The tape on his ankle and the brace that Tyler Witt wears every time he steps on a basketball court serves as a reminder for the Falls City Sacred Heart senior all-stater.
A year ago, the Irish appeared headed for their second straight Class D-2 boys state title and the 10th state championship in school history before the unthinkable happened.
For the first time in his career, the 6-foot-3 Witt rolled his ankle and suffered a severe sprain in the first-round state tournament game against Blue Hill. Sacred Heart went on to win that game 64-57, but the Irish were not as fortunate in the semifinals the next day against Johnson-Brock without their star.
Sacred Heart led by 10 in the fourth quarter, but the eventual state champion Eagles rallied for a 48-45 win. The Irish had won the three previous matchups last season against Johnson-Brock by an average of 17 points.
With four starters back from last year’s 25-3 team, Witt and his teammates are determined to return to the top.
“That was a bad time for the first one (sprained ankle),” said Witt, who was still bothered by the ankle early in football season last fall but says he’s 100% now.
“The seniors don’t want it to end that way again,” he added. “What happened last year is really motivating us this season.”
The four senior starters are the leading scorers for the No. 1 Irish, who bring an 11-0 record into Tuesday’s first-round MUDECAS Tournament game against Johnson County Central (5 p.m., Beatrice City Auditorium). Witt, who shoots 63% from the field, averages a team-leading 16.8 points, 8.4 rebounds and 3.5 assists per game.
Guards Jake Hoy and Jamie Stice, both 5-11, average 10.3 and 7.0 points per game, respectively. They’ve combined for 33 three-pointers and are shooting 44% from beyond the arc.
Jarrot Simon, another 6-3 senior, complements Witt inside with 8.5 points and almost four boards a game.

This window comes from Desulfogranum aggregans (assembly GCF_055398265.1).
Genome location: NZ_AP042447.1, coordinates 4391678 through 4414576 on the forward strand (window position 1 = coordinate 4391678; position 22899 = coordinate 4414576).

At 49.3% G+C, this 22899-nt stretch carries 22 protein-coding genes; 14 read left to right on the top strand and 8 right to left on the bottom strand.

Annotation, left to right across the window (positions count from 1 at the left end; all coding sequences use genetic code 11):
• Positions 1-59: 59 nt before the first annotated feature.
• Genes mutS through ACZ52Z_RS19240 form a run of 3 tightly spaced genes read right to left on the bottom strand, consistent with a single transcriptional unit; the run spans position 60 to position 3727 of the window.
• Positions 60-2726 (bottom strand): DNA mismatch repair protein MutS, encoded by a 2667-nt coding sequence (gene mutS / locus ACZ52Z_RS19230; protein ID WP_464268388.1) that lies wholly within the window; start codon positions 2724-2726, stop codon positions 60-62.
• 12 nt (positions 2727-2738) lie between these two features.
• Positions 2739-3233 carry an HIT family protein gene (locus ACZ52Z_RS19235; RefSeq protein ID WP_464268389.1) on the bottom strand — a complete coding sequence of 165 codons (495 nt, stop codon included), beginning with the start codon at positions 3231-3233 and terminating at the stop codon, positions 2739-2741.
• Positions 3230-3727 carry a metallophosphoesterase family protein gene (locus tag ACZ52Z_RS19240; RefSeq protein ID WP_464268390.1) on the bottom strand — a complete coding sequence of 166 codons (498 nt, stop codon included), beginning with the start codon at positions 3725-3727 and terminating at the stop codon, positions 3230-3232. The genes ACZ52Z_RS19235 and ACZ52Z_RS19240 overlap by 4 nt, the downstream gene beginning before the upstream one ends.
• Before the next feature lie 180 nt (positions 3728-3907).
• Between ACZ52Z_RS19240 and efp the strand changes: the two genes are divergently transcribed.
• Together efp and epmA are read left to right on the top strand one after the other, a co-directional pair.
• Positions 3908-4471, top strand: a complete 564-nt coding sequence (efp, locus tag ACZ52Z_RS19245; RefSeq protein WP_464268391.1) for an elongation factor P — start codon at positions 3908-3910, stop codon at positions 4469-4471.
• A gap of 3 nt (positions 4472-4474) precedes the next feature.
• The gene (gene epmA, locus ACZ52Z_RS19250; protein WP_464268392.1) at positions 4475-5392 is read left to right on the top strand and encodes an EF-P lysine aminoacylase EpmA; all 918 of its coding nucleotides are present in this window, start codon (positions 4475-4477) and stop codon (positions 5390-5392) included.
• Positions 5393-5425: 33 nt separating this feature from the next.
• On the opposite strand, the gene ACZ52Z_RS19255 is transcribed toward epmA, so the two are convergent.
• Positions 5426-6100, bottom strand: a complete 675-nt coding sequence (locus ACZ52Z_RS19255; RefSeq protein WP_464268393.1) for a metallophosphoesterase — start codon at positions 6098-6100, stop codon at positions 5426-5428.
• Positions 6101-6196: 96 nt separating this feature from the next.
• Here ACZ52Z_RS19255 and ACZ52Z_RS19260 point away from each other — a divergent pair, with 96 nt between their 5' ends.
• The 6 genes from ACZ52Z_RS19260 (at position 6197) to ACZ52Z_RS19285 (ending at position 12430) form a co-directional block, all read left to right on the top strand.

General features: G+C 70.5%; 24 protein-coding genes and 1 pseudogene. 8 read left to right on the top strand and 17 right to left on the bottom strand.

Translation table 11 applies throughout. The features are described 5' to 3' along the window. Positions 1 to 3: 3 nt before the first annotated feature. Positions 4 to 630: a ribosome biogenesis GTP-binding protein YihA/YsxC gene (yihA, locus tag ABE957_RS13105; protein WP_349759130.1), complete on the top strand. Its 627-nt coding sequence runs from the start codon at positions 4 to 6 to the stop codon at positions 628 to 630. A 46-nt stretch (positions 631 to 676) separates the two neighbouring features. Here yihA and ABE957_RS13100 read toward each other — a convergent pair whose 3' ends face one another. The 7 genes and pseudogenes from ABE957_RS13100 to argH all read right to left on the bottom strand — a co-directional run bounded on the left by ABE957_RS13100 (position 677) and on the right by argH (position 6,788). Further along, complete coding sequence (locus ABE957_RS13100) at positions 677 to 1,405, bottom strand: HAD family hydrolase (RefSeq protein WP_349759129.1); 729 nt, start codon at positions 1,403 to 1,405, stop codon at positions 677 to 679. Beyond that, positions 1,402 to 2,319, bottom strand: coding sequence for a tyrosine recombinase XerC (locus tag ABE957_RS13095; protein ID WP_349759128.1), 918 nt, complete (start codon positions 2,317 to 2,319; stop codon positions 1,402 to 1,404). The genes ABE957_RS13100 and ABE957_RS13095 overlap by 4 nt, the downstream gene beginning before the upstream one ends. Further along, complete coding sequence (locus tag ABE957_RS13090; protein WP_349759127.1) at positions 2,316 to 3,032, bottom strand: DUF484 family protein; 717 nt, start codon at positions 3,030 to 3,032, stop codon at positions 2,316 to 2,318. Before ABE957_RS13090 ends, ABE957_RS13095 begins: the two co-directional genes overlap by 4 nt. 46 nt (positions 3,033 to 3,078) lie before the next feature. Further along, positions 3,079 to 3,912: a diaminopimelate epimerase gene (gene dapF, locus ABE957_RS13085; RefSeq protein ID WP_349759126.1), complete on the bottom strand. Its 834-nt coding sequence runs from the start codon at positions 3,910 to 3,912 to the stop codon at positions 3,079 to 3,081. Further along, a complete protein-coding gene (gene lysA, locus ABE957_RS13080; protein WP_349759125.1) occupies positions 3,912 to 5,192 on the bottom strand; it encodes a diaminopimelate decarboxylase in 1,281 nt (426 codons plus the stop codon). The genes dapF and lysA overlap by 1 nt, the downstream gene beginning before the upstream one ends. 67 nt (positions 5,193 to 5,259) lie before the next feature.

Jakob Jordan, a 5-11 sophomore, has stepped in and replaced graduated all-stater Drew Bippes at the point guard spot. Jordan is averaging 6.8 points per game.
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“Jakob’s done a good job coming in and running things at the same tempo as last year,” said Sacred Heart coach Doug Goltz, who has a 656-175 career record in 33 seasons at the Irish helm, guiding them to all nine state titles.
“He’s a good athlete and a solid ballhandler and shooter. He played a lot last year as a freshman, so it’s been a smooth transition for him playing with the four seniors.”
The fact that Sacred Heart has won its first 11 games by an average margin of 37 points has allowed the Irish to develop depth early in the season. Jack Fiegener was hampered by injuries as a freshman and sophomore, but the 6-2 junior has emerged this season as a force off the bench, averaging 7.5 points and 3.3 rebounds an outing.
Defensively, the Irish have been stellar. Opponents are averaging just 28 points per game, shooting 31% from the field and committing an average of almost 20 turnovers per game. Sacred Heart has 142 steals for the season, led by Hoy’s 34.
“That’s something we take a lot of pride in,” Witt said about the Irish defense. “We know how to do it all, whether it be man, zone, or full-court press, and we spend a lot of time in practice working on it.
“We’ll only go as far as our defense takes us this season.”
The only close game Sacred Heart has had this season was a 48-41 decision over Elmwood-Murdock, a game in which the Irish trailed 30-26 at halftime. The 41 points is the most the Irish have surrendered.
“We had some defensive breakdowns in the first half, left some shooters open and they (Elmwood-Murdock) knocked down shots,” Goltz said. “We made some adjustments at half, and our guys really clamped down defensively in the second half, holding them to 11.”
Howells-Dodge’s Bayer honors his father: Three days after losing his father to brain cancer, RJ Bayer scored a single-game, school-record 32 points to lead D-1 No. 8 Howells-Dodge to a 72-38 win over Plainview on Saturday.
When Bayer informed Howells-Dodge coach Kevin Janata that he wanted to play, the game plan was to establish Bayer early in the game and get the 6-2 sophomore into the flow of the game after being away from the team for several days.
“The boys, however, took it to another level, playing unselfish basketball, setting screens and feeding RJ the ball down low early and often,” Janata wrote in an email. “They all shared in his success and fed off his energy.
“It was an emotional night and it was great to see the team rally around their teammate.”
RJ’s father, Ryan Bayer, battled brain cancer for three years before passing away at the age of 40. His funeral services were Monday in Howells.